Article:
“Some people have a way with words, and other people…oh, uh, not have way”*…
A few times each decade, the number of acceptable Scrabble words grows. Some sixty-five hundred new words—“lolz,” “shizzle,” and “blech” among them—will officially enter one of the two major competitive Scrabble lexicons on September 1st of this year. The grumbling that results when a word list lengthens is not so much about the inclusion of obscene or offensive words—though a cleaned-up list was controversially published in 1996, after someone protested the inclusion of “jew” as a verb. Instead, it is more about the growing divide between two Scrabble communities: North America and everywhere else…
The history of everyone’s favorite word game– and an explanation of the controversy roiling it today– at “The battle over Scrabble’s dictionaries.”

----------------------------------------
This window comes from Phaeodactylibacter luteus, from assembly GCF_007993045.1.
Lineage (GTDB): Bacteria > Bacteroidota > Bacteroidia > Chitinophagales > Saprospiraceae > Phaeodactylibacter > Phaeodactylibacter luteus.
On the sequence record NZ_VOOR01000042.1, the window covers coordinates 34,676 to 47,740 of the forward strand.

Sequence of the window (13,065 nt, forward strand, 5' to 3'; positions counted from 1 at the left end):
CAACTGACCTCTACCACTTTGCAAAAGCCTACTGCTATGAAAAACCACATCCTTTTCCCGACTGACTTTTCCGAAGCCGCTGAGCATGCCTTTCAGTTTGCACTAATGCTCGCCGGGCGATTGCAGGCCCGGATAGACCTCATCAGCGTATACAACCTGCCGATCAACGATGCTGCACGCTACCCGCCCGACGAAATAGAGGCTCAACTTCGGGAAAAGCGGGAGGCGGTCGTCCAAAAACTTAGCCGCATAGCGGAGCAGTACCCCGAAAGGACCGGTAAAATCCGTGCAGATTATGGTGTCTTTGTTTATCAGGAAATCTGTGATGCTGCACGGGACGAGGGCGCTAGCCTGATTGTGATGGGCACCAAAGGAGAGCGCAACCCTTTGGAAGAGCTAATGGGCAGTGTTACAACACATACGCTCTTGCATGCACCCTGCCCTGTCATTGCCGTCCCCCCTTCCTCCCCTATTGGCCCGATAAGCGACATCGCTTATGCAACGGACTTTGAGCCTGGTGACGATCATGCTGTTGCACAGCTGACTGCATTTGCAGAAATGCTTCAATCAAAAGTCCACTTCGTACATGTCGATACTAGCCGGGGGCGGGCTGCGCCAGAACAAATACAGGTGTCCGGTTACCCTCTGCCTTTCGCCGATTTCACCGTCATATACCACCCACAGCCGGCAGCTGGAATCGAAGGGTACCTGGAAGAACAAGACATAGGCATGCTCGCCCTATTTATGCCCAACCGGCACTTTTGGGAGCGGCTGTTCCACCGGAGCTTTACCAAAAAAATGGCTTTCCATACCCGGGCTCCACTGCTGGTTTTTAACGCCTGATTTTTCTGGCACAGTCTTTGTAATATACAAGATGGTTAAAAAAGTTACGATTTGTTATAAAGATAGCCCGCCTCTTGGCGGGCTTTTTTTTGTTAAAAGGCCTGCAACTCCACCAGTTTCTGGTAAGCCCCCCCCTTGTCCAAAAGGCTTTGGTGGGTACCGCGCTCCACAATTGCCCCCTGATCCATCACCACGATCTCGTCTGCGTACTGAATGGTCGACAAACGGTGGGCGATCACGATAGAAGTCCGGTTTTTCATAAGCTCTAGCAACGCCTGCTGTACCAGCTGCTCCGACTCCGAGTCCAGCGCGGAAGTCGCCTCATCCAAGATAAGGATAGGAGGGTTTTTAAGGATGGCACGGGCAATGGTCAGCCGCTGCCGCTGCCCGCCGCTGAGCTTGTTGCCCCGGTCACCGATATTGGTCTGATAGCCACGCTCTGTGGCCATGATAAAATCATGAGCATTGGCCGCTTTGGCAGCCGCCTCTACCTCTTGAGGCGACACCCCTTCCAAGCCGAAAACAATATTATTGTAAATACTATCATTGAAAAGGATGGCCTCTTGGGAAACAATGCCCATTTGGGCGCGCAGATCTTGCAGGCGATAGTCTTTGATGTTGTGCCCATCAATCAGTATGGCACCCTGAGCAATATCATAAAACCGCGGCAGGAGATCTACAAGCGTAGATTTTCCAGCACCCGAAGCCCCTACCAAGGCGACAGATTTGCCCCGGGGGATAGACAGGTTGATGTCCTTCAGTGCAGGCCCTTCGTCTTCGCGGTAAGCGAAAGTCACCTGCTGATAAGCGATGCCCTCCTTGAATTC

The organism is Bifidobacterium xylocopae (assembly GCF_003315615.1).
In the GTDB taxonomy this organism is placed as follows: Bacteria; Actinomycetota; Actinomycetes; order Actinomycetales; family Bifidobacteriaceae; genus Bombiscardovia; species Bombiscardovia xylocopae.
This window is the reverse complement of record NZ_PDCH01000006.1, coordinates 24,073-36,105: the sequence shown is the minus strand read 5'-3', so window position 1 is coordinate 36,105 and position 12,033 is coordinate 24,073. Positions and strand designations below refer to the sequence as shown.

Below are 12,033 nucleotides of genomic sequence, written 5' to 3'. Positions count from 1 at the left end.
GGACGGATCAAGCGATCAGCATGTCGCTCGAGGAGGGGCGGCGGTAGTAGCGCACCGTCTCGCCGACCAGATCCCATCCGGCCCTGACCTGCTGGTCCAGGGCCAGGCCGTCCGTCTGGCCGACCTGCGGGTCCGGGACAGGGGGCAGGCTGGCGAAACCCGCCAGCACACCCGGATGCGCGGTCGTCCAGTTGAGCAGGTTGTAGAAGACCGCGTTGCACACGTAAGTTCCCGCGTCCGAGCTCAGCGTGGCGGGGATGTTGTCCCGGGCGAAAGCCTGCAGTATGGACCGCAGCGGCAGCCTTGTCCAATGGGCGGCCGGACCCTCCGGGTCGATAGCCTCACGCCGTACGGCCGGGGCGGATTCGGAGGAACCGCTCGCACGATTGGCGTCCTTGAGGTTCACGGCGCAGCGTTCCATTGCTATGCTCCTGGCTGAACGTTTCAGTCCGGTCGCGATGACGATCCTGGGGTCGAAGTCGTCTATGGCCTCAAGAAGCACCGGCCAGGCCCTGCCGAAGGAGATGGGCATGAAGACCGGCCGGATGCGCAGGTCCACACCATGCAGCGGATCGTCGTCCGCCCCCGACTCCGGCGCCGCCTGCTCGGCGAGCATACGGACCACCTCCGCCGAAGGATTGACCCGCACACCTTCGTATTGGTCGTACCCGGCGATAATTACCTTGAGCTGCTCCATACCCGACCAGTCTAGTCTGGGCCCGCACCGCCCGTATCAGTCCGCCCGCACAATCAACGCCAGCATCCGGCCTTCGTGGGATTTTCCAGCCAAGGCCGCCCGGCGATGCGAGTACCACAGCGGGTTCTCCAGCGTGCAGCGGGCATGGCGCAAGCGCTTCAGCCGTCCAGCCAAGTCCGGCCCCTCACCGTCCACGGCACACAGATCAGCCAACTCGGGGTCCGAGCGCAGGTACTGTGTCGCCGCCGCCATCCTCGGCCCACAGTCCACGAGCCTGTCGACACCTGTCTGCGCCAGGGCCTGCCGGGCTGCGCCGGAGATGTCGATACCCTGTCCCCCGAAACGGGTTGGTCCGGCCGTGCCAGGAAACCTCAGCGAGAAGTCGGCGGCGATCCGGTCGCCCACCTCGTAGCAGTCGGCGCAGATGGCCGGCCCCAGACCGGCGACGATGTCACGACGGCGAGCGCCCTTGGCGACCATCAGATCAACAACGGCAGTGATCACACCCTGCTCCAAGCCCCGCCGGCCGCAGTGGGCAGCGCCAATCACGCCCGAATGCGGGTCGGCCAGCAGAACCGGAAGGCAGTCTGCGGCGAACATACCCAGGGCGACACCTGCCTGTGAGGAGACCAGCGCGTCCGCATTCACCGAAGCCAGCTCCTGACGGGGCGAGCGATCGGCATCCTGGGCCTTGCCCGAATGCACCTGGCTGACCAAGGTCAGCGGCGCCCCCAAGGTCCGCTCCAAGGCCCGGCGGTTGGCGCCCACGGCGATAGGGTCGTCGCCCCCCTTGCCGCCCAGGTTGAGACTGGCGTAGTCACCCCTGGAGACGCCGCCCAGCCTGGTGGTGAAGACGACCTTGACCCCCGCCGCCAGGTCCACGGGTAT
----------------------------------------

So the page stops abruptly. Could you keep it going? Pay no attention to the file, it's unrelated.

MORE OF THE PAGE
* Steve Martin
As we reach for a triple-letter double-word combo, we might recall that, while February 23rd, 1455 is the traditionally-given date of the publication of the Gutenberg Bible, the first Western book printed from movable type, the first evidence-based date is this date in 1456: the copy in the Bibliothèque nationale de France contains a note from the binder establishing the time of its publication.
(The Jikji— the world’s oldest known extant movable metal type printed book– was published in Korea in 1377. Bi Sheng created the first known moveable type– out of wood– in China in 1040.)